A possible solution
Let’s pretend you’re in the middle of a global chip shortage.
Surprise! There’s no need to pretend, as we are all currently in the middle of a global chip shortage. Right now it’s very difficult to source certain components.
“Why don’t hardware makers just switch out the components when they can’t source them during the chip shortage? In fact, why don’t people switch chips on a regular basis?”
As a generalization, switching costs for embedded devices are very high. If we were able to magically solve all of the switching costs for the hardware, you’d still need to deal with the switching costs of firmware and cloud platforms. This often is even more dire than than the hardware switching costs. It’s significant at both an individual level (rewriting firmware to target different architectures and board setups) and at an institutional level (maintaining different platforms and interoperability).
Operating systems and Real Time Operating Systems (RTOS) help by abstracting away a lot of the individual hardware details. When a new device is added to an RTOS, it needs to fit within the constraints of the system. If your board has an i2c sensor on it, you need to ensure your supporting firmware for that board or chipset capable of working with the elements of the RTOS. Then you can take advantage of the drivers already written for other boards/chipsets on the platform. Assuming you are willing to work within that system, you can start to supercharge your development. It’s possible to switch out components quickly and confidently, helping to alleviate the woes of the chip shortage currently underway.
Making the switch
Let’s say you have a board using an ESP32 module. Due to sourcing problems, you can no longer source a particular LED on your board, but you don’t want to change your PCB. Instead, you ask a technician wire in an extra LED to a spare pin you have on your production board that has a larger landing area. You need to build a firmware image to drive a different pin on the microcontroller than you previously were using. Now “LED2” (as it’s called in your program) is not driving pin 18, but is instead driving pin 22. With Zephyr overlays, the switch will take 5 minutes. As Marcin shows in the video below, the device tree overlay is where we map the signals internal to the firmware to the physical pins being used.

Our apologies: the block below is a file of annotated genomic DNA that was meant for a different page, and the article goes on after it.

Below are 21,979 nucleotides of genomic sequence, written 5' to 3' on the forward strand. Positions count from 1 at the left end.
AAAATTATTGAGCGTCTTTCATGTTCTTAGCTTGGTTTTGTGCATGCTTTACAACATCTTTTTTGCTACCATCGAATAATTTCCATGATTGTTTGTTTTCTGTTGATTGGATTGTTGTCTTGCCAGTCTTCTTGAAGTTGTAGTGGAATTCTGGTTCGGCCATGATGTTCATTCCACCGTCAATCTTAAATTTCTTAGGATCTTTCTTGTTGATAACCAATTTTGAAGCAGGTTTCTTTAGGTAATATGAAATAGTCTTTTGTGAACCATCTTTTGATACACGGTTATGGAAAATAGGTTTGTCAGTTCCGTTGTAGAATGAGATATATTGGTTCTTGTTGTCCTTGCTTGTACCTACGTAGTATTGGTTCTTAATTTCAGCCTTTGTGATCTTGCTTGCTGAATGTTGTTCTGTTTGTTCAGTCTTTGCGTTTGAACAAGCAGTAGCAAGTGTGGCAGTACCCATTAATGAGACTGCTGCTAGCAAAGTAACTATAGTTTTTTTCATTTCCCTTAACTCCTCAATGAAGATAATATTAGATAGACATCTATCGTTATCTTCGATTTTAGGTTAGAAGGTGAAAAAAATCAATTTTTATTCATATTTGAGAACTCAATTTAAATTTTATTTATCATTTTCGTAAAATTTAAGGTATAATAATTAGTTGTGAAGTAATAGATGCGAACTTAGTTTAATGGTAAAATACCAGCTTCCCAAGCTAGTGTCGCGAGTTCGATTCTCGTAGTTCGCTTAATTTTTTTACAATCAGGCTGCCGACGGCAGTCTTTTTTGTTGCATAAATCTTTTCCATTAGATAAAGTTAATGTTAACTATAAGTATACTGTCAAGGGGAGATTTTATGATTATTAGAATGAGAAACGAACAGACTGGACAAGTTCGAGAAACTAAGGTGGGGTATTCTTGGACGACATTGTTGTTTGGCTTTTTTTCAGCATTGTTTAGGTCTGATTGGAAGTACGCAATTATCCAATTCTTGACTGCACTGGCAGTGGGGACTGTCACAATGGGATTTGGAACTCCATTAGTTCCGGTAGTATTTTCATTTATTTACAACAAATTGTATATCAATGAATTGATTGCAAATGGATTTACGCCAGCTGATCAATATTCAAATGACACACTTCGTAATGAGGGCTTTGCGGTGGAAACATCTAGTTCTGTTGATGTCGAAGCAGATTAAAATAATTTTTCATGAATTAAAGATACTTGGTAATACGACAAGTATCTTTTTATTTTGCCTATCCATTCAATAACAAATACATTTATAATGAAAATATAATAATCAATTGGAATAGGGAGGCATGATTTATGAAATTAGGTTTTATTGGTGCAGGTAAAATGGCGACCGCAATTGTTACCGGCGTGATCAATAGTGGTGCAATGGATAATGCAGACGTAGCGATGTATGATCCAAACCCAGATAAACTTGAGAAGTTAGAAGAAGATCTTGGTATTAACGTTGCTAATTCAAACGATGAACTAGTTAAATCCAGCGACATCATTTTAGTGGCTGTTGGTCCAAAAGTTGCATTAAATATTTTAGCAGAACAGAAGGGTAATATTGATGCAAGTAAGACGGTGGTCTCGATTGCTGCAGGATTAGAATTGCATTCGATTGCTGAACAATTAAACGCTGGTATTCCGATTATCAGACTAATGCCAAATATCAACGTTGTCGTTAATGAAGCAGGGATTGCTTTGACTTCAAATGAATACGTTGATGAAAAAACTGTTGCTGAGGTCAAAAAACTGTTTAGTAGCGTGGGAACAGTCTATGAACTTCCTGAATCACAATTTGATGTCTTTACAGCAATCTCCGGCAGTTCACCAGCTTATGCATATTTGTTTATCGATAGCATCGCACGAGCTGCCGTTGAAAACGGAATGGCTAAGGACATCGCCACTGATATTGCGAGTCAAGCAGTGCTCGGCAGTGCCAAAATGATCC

Now let’s say you cannot source the ESP32 at all, for some reason. You could create a new overlay file for a different target that works with Zephyr, assign the pins to target the functions you need on a new PCB containing a different chip, and then target that device. The time consuming aspect would be checking all of the functions are performing the same as your previous platform. But once you have decided on a new platform, assigning pins and functions to your new device would occur through overlay files.
How to use Zephyr Overlays
In the video below, we walk through the location and function of overlays in Zephyr. Marcin explains that customization of firmware images for particular hardware targets can be as simple as a different flag on the command line. In this particular example, we are showing how to change the pins for the ESP32 demo. Previously the ESP32 overlay was shown as part of our our LightDB Sample code (docs), which targeted an ESP32-DevKitC in that video.
- In Part 1, we showed how the LEDs light up and transport via LightDB
- In Part 2, we showed how to change the state using a simple Node app
About The Zephyr Project
The Zephyr Project is a popular and open source Real Time Operating System (RTOS) that enables complex features and easy connectivity to embedded devices. The project is focused on vendor participation, long-term support, and in-depth security development life cycles for products.
Golioth helps users to speed up development and increase the chances that pilots will be put into production with a commercial IoT development platform built for scale. We offer standardized interfaces for connecting embedded devices to the cloud and build out software ecosystems that allow your projects to get to market faster. Golioth uses Zephyr as part of the Golioth SDK to bootstrap application examples and show how to utilize the range of networking features Golioth enables via APIs.